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Employee Safety

Safety is first in our list of corporate values and for good reason. Given the nature of our business, Xcel Energy employees face numerous hazards while performing their jobs. None of us are immune to accidents or injury; however, we are committed to sending all employees home without injury every day. We track the safety performance of 325 workgroups, and of those groups, 75 percent have gone one year or more without an OSHA recordable injury; 90 percent have gone one year or more without a Lost Work Day injury. While recorded injuries were down 10 percent compared to 2012, we need to remember safety is about more than numbers. It is about people. We are working to provide the policies, training and awareness campaigns to help people stay safe.

OSHA Recordable Incident Rate (in days)
  EEI Top Quartile Actual Goal
2013 -- 1.24 1.42
2012 1.24 1.47 1.55
2011 0.99 1.68 1.74
2010 1.00 1.90 1.99
2009 1.19 2.11 2.23
2008 1.39 2.42 2.35
2007 1.61 2.61 2.19
2006 1.80 2.53 2.53
2005 2.04 2.76  
2004 2.09 3.40  
2003 2.39 3.62  

We recorded 155 OSHA recordable injuries in 2013, 18 fewer injuries than in 2012. Strains and sprains continue to be the leading injury type, with lacerations and fractures as the next most frequent injury type.

Days Away, Restricted & Transferred Incident Rate (DART)
  EEI Top Quartile Actual Goal
2013 -- 0.68 --
2012 0.66 0.83 --
2011 0.55 1.02 0.98
2010 0.49 1.07 1.17
2009 0.58 1.21 1.33
2008 0.59 1.41 1.39
2007 0.79 1.41  
2006 0.79 1.42  
2005 0.93 1.39  
2004 1.02 1.79  
2003 1.06 2.01  

We recorded 85 DART injuries in 2013, 13 fewer injuries than in 2012. DART measures the more severe types of injuries.

Employee Work-Related Fatalities
2013 1
2012 0
2011 1
2010 0
2009 0
2008 0
2007 0
2006 0
2005 0
2004 0
2003 0

The chart below reflects safety performance for contractors working on operation and maintenance, as well as capital projects.

2013 Contractor Safety Performance
  Hours Worked # of OSHA recordable injuries Total case incident rate
2013 4,024,229 60 2.98
2012 6,903,078 129 3.74
2011 6,798,655 126 3.71

As a comparison, the national average occupational incident rate for construction is 3.7.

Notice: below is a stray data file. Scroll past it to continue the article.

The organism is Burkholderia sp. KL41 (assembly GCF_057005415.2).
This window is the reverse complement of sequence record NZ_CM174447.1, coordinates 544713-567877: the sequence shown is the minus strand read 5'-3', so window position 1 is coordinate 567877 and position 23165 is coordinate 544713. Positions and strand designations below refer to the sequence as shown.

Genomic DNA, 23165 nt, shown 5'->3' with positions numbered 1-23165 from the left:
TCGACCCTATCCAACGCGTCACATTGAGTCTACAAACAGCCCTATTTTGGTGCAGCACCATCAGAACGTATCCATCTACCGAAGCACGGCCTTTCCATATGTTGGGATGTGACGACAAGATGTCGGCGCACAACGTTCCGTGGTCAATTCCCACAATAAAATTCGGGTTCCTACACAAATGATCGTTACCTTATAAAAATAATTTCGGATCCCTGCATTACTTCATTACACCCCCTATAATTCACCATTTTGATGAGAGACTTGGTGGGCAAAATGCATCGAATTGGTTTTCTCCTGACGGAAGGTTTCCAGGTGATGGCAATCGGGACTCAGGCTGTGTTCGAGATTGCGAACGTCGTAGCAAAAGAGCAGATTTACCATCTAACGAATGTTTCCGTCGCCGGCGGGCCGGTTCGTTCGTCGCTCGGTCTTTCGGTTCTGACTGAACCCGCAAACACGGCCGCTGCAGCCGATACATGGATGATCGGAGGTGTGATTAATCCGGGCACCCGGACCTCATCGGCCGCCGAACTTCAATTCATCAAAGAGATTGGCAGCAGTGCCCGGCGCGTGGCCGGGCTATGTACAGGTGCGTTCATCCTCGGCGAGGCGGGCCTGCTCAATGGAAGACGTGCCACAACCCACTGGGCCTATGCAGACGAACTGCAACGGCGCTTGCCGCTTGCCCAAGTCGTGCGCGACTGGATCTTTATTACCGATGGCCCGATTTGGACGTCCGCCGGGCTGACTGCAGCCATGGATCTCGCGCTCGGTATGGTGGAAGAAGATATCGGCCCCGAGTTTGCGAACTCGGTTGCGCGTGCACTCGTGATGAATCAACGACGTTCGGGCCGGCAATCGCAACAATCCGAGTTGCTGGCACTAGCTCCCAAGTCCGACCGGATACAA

Policies and Training

We have 21 corporate safety policies in place to address occupational safety and health issues. These policies apply to both bargaining and non-bargaining unit employees of Xcel Energy, as well as contractors of Xcel Energy as applicable. Our policies cover a wide range of topics—from working in confined and enclosed spaces to preparing for and responding to emergency situations.

As part of our corporate values, and to protect our employees and the public, working safely is the first consideration while planning or performing work. It is the role of Xcel Energy management to foster, develop, implement and provide training and communication about safety programs that will help reduce occupational injuries and illnesses at work. We expect employees to report unsafe acts, behaviors or conditions to management in a timely manner so that we may address these safety concerns. Any retaliation against an employee who, in good faith, reports a safety violation or suspected violation is strictly prohibited.

The Corporate Safety, Field Safety and Training, and Contractor Safety departments – all under the leadership of the vice president of safety and workforce relations – are responsible for overseeing implementation of regulatory compliance, providing technical consultation to business areas, tracking and communicating the company's safety performance, and fostering our safety philosophy and core value.

There are three key components to our safety and health culture: communication, safety committees and training.

Within each business area, we verify that OSHA-required written programs are current and maintained at our facilities. Prior to starting a job at an Xcel Energy operating facility or on electric and natural gas transmission and distribution lines and equipment, employees must be thoroughly briefed on site-specific hazards and protective measures; all employees or crews working on the job must be identified; and emergency procedures must be put into place. Finally, we establish a system of hazard analysis, which includes hazard identification and control, in each business area and communicate this system to all affected employees.
Safety Committees
Our safety committees are organized and represented by both bargaining unit employees and management. The expectations for these committees are outlined by management and periodically audited to track progress and effectiveness. Managers in each business area provide support for safety committee findings and recommendations that align with our corporate values.
Each business area develops training plans annually to include OSHA-required training and required elements of our Corporate Safety and Industrial Hygiene programs. We maintain thorough records of all training, including recording the names and dates employees who complete required safety training.